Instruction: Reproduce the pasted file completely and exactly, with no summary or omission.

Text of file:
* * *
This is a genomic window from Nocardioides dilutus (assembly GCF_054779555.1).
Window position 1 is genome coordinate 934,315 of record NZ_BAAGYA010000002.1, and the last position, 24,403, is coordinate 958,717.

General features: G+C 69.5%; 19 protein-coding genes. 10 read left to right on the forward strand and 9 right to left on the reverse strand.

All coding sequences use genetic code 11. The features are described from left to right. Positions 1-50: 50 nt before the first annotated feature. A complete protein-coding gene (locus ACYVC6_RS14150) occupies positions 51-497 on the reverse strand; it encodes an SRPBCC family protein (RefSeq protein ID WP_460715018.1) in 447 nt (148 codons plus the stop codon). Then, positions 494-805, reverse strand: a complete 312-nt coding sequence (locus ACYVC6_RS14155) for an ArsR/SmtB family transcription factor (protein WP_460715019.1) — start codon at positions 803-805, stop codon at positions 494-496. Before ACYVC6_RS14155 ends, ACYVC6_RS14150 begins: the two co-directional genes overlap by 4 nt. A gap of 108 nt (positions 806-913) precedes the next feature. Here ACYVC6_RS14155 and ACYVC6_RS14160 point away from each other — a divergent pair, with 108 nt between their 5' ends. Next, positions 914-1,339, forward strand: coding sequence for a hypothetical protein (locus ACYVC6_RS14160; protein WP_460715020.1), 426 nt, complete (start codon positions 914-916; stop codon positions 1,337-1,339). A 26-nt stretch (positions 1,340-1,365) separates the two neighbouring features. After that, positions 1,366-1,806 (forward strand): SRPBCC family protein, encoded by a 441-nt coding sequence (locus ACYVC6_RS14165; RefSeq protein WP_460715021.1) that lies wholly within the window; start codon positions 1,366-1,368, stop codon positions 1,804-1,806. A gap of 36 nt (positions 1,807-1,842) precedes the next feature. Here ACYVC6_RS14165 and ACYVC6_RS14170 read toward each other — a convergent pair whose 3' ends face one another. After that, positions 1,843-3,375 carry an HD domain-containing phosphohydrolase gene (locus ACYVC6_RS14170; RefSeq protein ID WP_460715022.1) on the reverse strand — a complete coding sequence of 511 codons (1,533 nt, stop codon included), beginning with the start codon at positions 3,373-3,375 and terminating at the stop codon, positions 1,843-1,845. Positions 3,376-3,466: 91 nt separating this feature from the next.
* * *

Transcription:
This is a genomic window from Nocardioides dilutus (assembly GCF_054779555.1).
Window position 1 is genome coordinate 934,315 of record NZ_BAAGYA010000002.1, and the last position, 24,403, is coordinate 958,717.

General features: G+C 69.5%; 19 protein-coding genes. 10 read left to right on the forward strand and 9 right to left on the reverse strand.

All coding sequences use genetic code 11. The features are described from left to right. Positions 1-50: 50 nt before the first annotated feature. A complete protein-coding gene (locus ACYVC6_RS14150) occupies positions 51-497 on the reverse strand; it encodes an SRPBCC family protein (RefSeq protein ID WP_460715018.1) in 447 nt (148 codons plus the stop codon). Then, positions 494-805, reverse strand: a complete 312-nt coding sequence (locus ACYVC6_RS14155) for an ArsR/SmtB family transcription factor (protein WP_460715019.1) — start codon at positions 803-805, stop codon at positions 494-496. Before ACYVC6_RS14155 ends, ACYVC6_RS14150 begins: the two co-directional genes overlap by 4 nt. A gap of 108 nt (positions 806-913) precedes the next feature. Here ACYVC6_RS14155 and ACYVC6_RS14160 point away from each other — a divergent pair, with 108 nt between their 5' ends. Next, positions 914-1,339, forward strand: coding sequence for a hypothetical protein (locus ACYVC6_RS14160; protein WP_460715020.1), 426 nt, complete (start codon positions 914-916; stop codon positions 1,337-1,339). A 26-nt stretch (positions 1,340-1,365) separates the two neighbouring features. After that, positions 1,366-1,806 (forward strand): SRPBCC family protein, encoded by a 441-nt coding sequence (locus ACYVC6_RS14165; RefSeq protein WP_460715021.1) that lies wholly within the window; start codon positions 1,366-1,368, stop codon positions 1,804-1,806. A gap of 36 nt (positions 1,807-1,842) precedes the next feature. Here ACYVC6_RS14165 and ACYVC6_RS14170 read toward each other — a convergent pair whose 3' ends face one another. After that, positions 1,843-3,375 carry an HD domain-containing phosphohydrolase gene (locus ACYVC6_RS14170; RefSeq protein ID WP_460715022.1) on the reverse strand — a complete coding sequence of 511 codons (1,533 nt, stop codon included), beginning with the start codon at positions 3,373-3,375 and terminating at the stop codon, positions 1,843-1,845. Positions 3,376-3,466: 91 nt separating this feature from the next.